Gathering the suspects together, Poirot reveals that the killer in all three murders is Jane Wilkinson. Her motive in killing Lord Edgware is that the devout Duke of Merton would not marry a divorced woman. A widow, however, is a different matter. She recruited Adams to impersonate her at the dinner party, while she killed her husband and then killed Adams afterwards with a fatal dose of Veronal. The women met at a hotel to exchange clothing before and after the party. While waiting for Adams to return from the party, Wilkinson discovers a letter among Adams’s belongings that had yet to be posted and tampers with the letter to implicate the last man it mentions for the murders. Ross was killed because he realised that Wilkinson did not attend the dinner party; her ignorance of Greek mythology gave her away, as Adams had been knowledgeable on the subject and thus talked about it while impersonating her.
Poirot reveals what led him to his theory: Wilkinson lied about receiving her husband’s letter and used Poirot to prove she had no motive for his murder; the telephone call to Adams was to confirm if their deception had yet to be exposed; the pince-nez belong to Ellis, used in a disguise that she and Wilkinson wore to keep their hotel meetings secret; the gold case was created a week before the murder, not nine months as its inscription implied – Wilkinson had it made under a false name and then sent Ellis to collect it; a corner of a page in Adams’ letter was torn by Wilkinson, changing the word “she” to “he”, to imply that a man hired Adams. Poirot reveals that the butler stole the missing money, whom Marsh had witnessed entering Regent Gates to hide it elsewhere; his disappearance was because he panicked when the police sought another suspect.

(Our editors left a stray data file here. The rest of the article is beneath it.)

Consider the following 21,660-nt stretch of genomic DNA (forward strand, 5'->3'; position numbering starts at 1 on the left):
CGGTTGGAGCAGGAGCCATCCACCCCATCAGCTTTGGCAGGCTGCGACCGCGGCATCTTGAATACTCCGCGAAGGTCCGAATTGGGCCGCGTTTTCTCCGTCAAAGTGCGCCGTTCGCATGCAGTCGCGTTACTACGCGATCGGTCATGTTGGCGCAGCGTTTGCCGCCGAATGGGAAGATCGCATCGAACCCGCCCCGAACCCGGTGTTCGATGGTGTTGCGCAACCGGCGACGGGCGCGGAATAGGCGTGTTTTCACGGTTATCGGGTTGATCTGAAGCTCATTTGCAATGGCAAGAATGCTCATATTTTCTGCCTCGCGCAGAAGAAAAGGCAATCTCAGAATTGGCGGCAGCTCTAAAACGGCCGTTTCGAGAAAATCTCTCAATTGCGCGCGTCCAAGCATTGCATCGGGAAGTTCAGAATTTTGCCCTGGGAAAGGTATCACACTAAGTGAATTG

Wilkinson is arrested and writes to Poirot from prison about wishing an audience for her hanging, surprisingly evincing no anger at being foiled by him – nor any remorse.